“I think there is something wrong with him. Physically wrong, I mean. I don't know what it is.” — New York Sun journalist James Kahn, 1938
“Something's wrong with this guy. He has something. I'm just not sure what.” — Harbor UCLA EM resident, 2011
“I mean, he has had trouble speaking for almost two months. I don't think it's a CVA. I can't really understand what he says. He slurs his words. He sounds intoxicated,” the resident continued.
I enter the room to find a 55-year-old Caucasian man sitting upright in bed. He appears comfortable. At first he seems to withhold words, but with coercion he will speak.
My eyes meet his; attention and focus are normal. He is bothered by how distorted he sounds. He knows something is wrong, and he can no longer cover it up. Cognition and higher cortical function, check.
He sits nicely, does not sway. He seems to have good posture and balance. Cerebellum and axial muscle strength, check.
He watches me cross the room. Smooth, no limitations to eye motion. Midbrain and upper pons, check.
He is not sitting in a pool of his own drool. He is not spitting into a cup. The epiglottis is able to cover the tracheal inlet while he swallows his own secretions. Cricothyroid and strap muscles are functional. Airway patency, check.
His voice is muffled. Words are drawn out, and consonants have lost their sting. Vowels tend to merge with one another, and the rhythm to his speech is off. He periodically breaks into a smile as he tries to speak.
Why is he smiling? At least his peri-oral facial muscles are intact, VII working. Lower pons, check.
Say “ca, ca, ca,” I instruct.
“Nga, nga, nga,” he barks.
I've heard that before. Movements of his posterior soft palate and the base of his tongue stifled. On inspection, neither side of his soft palate rises well with “ahhh.”
IX or X? We are down to the medulla.
Say “la, la, la.”
“Ah, ah, ah.”
XII is also involved. The tip of his tongue cannot reach his hard palate. So the medulla it is. Maybe ischemic, demyelinating, or neoplastic. Unlikely metabolic or a nutritional deficit. To see this area in detail, an MRI is in his future.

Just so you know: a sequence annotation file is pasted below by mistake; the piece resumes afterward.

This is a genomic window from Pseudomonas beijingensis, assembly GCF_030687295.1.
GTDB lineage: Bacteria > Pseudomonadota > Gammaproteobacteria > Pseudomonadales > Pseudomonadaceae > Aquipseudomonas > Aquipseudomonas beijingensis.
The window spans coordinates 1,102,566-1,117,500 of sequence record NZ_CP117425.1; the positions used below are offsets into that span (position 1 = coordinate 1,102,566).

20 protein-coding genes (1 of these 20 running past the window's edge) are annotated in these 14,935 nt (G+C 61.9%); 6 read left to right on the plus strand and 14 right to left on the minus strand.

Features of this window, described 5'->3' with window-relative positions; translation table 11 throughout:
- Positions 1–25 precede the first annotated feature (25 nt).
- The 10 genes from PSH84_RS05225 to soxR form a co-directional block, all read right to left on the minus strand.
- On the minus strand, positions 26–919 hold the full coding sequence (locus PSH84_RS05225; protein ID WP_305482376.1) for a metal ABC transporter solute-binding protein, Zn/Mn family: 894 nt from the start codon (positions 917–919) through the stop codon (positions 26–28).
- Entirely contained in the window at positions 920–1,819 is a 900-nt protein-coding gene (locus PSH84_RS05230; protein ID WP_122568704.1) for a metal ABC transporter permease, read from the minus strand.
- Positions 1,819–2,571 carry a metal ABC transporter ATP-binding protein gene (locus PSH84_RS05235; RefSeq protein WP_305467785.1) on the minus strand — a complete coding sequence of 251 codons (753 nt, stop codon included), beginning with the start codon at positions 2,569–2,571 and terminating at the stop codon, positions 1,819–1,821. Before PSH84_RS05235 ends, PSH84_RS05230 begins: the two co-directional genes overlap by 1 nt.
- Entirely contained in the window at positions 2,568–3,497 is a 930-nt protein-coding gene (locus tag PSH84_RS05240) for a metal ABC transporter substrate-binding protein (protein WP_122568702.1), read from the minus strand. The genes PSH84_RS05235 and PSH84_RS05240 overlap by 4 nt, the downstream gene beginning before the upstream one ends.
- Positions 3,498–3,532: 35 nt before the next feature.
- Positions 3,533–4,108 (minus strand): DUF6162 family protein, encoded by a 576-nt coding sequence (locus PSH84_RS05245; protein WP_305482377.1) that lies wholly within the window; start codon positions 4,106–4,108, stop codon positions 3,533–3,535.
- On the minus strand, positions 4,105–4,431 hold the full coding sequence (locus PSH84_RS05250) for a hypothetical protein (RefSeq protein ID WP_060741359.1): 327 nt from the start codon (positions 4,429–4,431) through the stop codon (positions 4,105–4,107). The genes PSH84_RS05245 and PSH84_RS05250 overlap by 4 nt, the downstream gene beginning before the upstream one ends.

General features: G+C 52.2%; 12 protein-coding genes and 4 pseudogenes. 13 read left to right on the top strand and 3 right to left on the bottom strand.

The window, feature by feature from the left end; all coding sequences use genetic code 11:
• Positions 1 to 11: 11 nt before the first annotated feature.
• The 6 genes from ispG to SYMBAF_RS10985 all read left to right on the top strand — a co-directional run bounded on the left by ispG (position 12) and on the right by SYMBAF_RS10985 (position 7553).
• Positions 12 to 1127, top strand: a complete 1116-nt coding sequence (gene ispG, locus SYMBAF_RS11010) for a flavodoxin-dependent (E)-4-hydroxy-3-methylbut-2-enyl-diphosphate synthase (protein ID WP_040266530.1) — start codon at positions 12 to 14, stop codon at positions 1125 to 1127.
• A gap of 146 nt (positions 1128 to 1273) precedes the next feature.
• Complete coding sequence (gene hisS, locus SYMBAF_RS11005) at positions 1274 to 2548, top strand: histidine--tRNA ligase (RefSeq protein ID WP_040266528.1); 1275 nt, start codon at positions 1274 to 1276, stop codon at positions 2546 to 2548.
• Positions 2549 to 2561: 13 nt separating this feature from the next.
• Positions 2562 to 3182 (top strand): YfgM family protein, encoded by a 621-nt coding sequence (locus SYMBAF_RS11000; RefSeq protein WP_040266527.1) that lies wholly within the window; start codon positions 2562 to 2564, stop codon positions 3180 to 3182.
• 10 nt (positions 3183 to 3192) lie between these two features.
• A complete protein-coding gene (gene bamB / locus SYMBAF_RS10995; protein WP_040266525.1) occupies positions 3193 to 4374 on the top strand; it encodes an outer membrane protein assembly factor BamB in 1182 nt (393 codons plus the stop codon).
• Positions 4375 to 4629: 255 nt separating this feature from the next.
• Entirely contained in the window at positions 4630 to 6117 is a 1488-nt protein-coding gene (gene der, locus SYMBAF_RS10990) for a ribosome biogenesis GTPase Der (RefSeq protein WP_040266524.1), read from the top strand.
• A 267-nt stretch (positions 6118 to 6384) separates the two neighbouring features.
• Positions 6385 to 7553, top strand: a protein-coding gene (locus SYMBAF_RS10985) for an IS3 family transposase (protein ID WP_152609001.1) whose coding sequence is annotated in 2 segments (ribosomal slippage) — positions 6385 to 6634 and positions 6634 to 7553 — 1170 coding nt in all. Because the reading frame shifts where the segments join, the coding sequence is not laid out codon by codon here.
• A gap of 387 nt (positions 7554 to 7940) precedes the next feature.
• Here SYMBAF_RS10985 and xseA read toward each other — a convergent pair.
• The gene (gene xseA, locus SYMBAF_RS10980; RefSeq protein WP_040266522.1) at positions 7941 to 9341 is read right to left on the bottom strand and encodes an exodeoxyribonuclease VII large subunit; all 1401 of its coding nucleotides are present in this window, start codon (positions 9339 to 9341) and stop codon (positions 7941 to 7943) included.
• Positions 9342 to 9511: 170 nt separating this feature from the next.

Localization. Grip strength in his left hand is 4/5, but otherwise he is 5/5 in the right upper extremity and both lower extremities. He has a left pronator drift, but reflexes are diminished throughout. Toes downgoing bilaterally.
Although he has bilateral palate and pharyngeal paresis, he has only mild and asymmetric upper motor neuron weakness in his left arm. The medial and ventral brainstem lesions I proposed would almost certainly pierce, not just jar, the corticospinal tracts. His extremity deficits should be much greater.
So maybe this is not a brainstem issue? I step out of the CNS: degeneration of cranial nerve axons or their myelin sheaths? The acute form is Guillain-Barre, and it has variants that start from the top rather than the bottom. His symptoms are longstanding, however. It would have to be a chronic, not acute, demyelinating process.
Another option. Multiple nerves picked off as they exit the brainstem and pierce through meninges on their way out of the CNS. We see such lower brainstem involvement with tuberculosis meningitis and other purulent, thick meningeal infiltrates that gather near the base of the brain. Or with malignant skull base metastases encasing cranial nerves as they course through bony foramen. But he has no headache or alteration in mentation, and he is not systemically ill. Nothing in him points to inflammation, and he has no known malignancy.
Go further out: the neuromuscular junction? Myasthenia would fluctuate with use and effort, not classically a constant problem. Lambert-Eaton is in a different distribution, and botulism does not have a chronic course.
Step out of the nervous system altogether and into the myofiber. Myositis or myopathy with a predilection for pharyngeal muscles? He does not endorse sensory symptoms. This could fit except a pronator drift should not be present.
Nonlocalizable. I concede it is not a localized process. Sitting among myofibers, I decide to do a cardiac exam. If skeletal muscle, why not cardiac muscle, too? He removes his gown, and I notice something.